Carnegie Hall, built by Andrew Carnegie, opened for its first concert in 1891. Falling into disrepair in the 1950s, the City of New York bought the building, saving it from demolition in 1960. The Weill Cafe, housed within Carnegie Hall, is an easily accessible space for the three stages within the venue. It serves as the perfect location for a pre-concert drink or bite to eat. The high ceilings, elegant columns, gold leafing, and intimate lighting, deem it a fitting experience for music hall attendees.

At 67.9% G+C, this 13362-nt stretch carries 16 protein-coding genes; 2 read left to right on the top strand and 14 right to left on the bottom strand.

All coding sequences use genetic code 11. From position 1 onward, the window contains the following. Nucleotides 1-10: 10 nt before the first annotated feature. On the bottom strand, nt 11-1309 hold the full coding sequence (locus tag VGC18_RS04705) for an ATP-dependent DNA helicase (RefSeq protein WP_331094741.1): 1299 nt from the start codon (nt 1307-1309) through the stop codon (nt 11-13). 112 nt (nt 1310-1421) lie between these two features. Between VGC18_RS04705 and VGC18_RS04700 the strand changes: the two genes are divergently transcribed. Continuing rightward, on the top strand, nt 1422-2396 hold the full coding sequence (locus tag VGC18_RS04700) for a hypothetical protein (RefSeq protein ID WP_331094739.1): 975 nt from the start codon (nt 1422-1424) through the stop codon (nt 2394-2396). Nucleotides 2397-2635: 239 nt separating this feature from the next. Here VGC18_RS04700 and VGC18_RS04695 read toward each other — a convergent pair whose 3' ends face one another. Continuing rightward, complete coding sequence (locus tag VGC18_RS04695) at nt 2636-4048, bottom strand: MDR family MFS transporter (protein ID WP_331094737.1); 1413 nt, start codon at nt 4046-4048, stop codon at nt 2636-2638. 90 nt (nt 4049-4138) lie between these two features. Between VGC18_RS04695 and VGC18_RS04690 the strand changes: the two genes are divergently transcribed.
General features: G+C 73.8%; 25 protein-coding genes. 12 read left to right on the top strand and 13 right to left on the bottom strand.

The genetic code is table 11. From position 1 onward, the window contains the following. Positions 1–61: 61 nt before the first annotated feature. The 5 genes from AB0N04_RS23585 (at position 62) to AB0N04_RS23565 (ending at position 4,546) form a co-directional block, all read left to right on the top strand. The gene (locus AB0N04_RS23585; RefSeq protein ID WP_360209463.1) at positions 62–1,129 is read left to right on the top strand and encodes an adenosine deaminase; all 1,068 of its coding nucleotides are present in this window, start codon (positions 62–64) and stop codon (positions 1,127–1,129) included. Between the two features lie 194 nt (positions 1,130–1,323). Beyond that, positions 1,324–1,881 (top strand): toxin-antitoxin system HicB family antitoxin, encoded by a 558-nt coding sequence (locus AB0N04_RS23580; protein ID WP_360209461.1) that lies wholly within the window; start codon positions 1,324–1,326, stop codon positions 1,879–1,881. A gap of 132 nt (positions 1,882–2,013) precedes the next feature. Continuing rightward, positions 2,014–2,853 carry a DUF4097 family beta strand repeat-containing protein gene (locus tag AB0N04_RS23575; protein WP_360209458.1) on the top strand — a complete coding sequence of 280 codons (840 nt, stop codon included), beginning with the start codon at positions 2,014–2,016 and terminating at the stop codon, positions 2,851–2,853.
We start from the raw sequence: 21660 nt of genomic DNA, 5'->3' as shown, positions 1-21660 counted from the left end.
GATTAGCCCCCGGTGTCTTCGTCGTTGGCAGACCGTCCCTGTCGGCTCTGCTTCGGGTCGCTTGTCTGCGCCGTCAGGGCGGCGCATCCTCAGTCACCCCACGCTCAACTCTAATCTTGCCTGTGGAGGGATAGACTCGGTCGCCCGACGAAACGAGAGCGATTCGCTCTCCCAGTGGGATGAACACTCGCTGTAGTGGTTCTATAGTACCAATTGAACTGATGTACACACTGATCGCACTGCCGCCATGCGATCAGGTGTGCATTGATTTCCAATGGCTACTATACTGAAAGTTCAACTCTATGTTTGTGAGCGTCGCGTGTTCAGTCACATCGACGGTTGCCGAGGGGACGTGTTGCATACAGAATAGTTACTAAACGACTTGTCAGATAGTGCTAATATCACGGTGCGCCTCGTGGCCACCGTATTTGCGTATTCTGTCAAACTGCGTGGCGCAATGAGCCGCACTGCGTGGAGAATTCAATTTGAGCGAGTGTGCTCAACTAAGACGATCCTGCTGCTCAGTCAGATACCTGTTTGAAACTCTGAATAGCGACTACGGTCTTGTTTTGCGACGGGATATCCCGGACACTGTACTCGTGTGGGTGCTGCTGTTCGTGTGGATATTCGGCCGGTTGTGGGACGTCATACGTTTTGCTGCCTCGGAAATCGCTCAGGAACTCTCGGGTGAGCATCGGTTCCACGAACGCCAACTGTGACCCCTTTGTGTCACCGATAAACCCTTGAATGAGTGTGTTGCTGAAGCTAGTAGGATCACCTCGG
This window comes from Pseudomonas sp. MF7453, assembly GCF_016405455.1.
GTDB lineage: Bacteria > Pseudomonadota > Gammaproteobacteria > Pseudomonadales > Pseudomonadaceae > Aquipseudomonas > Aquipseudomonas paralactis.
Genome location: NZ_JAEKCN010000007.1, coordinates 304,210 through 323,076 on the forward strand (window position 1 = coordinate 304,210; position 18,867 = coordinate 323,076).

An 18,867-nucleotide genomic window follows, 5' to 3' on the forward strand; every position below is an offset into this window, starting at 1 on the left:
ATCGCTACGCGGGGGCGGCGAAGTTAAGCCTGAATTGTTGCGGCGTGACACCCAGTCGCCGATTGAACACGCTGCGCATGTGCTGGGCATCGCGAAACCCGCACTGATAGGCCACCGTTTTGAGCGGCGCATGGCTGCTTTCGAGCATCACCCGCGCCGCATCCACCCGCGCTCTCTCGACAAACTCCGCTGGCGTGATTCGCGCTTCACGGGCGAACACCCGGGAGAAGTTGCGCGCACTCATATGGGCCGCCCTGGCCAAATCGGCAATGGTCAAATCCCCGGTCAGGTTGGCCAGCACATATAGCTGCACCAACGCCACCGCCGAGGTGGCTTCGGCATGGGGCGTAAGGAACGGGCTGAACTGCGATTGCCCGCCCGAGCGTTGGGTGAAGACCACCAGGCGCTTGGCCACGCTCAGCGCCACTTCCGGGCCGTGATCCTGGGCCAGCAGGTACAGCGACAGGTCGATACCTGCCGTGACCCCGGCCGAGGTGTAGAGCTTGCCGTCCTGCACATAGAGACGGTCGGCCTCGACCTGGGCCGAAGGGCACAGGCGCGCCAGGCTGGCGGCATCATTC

EverGreene conservators were commissioned to complete this restoration with the goal of refreshing the appearance of the café and introducing new lighting, devices, and other renovations. The finishes were crafted to seamlessly integrate into the rest of the decorative finishes scheme of the rest of the historic public spaces, including Weill Recital Hall and Stern Auditorium. Our conservators and designers recommended including the bar entablature as the focal point of the bar. Plaster replication recommendations were strongly advised. Conservators conducted high-quality prep with scraping and sanding to improve profile edges, while flat surfaces were skim-coated. A two-color paint scheme and re-gilding combination were determined to brighten the space. Glazing dramatically improved the ambiance of the room and was consistent with the other two halls.